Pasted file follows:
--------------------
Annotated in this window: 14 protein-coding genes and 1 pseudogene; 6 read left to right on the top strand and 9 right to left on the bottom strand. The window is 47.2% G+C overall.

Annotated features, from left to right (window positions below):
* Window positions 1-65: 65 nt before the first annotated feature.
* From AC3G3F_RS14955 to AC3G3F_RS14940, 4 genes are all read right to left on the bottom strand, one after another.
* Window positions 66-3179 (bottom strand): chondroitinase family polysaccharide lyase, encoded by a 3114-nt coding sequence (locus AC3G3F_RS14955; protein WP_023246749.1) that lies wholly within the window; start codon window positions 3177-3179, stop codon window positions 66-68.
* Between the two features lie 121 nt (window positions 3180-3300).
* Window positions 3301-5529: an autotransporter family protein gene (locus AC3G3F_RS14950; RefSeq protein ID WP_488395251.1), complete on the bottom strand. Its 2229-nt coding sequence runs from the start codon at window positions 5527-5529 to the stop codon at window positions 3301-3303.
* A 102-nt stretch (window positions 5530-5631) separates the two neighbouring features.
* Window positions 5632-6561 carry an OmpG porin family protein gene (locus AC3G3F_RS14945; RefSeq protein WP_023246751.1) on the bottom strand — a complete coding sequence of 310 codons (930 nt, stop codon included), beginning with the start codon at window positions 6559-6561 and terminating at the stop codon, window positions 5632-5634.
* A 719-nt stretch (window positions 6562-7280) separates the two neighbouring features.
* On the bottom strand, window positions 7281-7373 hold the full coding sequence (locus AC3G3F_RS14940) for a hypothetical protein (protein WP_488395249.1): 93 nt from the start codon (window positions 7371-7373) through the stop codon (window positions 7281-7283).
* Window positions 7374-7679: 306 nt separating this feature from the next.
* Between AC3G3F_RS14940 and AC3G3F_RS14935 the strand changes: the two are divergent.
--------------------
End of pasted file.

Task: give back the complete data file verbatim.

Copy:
Annotated in this window: 14 protein-coding genes and 1 pseudogene; 6 read left to right on the top strand and 9 right to left on the bottom strand. The window is 47.2% G+C overall.

Annotated features, from left to right (window positions below):
* Window positions 1-65: 65 nt before the first annotated feature.
* From AC3G3F_RS14955 to AC3G3F_RS14940, 4 genes are all read right to left on the bottom strand, one after another.
* Window positions 66-3179 (bottom strand): chondroitinase family polysaccharide lyase, encoded by a 3114-nt coding sequence (locus AC3G3F_RS14955; protein WP_023246749.1) that lies wholly within the window; start codon window positions 3177-3179, stop codon window positions 66-68.
* Between the two features lie 121 nt (window positions 3180-3300).
* Window positions 3301-5529: an autotransporter family protein gene (locus AC3G3F_RS14950; RefSeq protein ID WP_488395251.1), complete on the bottom strand. Its 2229-nt coding sequence runs from the start codon at window positions 5527-5529 to the stop codon at window positions 3301-3303.
* A 102-nt stretch (window positions 5530-5631) separates the two neighbouring features.
* Window positions 5632-6561 carry an OmpG porin family protein gene (locus AC3G3F_RS14945; RefSeq protein WP_023246751.1) on the bottom strand — a complete coding sequence of 310 codons (930 nt, stop codon included), beginning with the start codon at window positions 6559-6561 and terminating at the stop codon, window positions 5632-5634.
* A 719-nt stretch (window positions 6562-7280) separates the two neighbouring features.
* On the bottom strand, window positions 7281-7373 hold the full coding sequence (locus AC3G3F_RS14940) for a hypothetical protein (protein WP_488395249.1): 93 nt from the start codon (window positions 7371-7373) through the stop codon (window positions 7281-7283).
* Window positions 7374-7679: 306 nt separating this feature from the next.
* Between AC3G3F_RS14940 and AC3G3F_RS14935 the strand changes: the two are divergent.